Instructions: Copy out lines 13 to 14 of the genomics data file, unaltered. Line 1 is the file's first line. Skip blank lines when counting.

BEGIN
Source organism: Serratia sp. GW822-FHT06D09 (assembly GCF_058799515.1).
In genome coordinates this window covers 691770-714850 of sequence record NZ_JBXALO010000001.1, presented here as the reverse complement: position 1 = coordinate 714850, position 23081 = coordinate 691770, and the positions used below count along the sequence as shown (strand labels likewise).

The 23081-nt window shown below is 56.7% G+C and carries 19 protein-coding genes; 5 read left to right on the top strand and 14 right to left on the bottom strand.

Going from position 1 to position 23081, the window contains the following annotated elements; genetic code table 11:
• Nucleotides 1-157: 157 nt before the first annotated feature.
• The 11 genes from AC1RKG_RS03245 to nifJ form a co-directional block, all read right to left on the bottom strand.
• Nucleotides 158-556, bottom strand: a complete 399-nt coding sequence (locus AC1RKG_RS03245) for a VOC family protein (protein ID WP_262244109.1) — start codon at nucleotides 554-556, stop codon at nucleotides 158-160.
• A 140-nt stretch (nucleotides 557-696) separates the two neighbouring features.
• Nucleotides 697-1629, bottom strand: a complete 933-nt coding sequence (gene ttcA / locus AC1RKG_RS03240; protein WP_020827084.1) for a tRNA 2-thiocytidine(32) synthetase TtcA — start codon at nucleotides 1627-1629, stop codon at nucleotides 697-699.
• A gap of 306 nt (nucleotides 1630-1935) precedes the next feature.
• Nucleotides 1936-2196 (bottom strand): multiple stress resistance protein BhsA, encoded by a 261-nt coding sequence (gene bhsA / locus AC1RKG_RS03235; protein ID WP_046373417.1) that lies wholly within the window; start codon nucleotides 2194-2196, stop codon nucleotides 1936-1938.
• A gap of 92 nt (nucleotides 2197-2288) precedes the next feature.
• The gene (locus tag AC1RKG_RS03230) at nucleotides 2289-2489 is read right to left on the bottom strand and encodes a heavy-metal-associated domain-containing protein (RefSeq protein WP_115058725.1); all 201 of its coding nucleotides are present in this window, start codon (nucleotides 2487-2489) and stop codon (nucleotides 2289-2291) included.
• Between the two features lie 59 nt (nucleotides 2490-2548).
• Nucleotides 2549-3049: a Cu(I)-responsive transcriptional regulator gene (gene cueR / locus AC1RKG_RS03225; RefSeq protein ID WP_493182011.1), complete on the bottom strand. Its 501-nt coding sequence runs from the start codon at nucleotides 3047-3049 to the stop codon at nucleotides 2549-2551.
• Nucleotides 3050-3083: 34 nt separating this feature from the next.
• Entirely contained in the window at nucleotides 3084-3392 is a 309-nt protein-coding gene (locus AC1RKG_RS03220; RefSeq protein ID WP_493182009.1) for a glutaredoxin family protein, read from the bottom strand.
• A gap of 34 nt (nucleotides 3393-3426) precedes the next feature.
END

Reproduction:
• The gene (locus tag AC1RKG_RS03230) at nucleotides 2289-2489 is read right to left on the bottom strand and encodes a heavy-metal-associated domain-containing protein (RefSeq protein WP_115058725.1); all 201 of its coding nucleotides are present in this window, start codon (nucleotides 2487-2489) and stop codon (nucleotides 2289-2291) included.
• Between the two features lie 59 nt (nucleotides 2490-2548).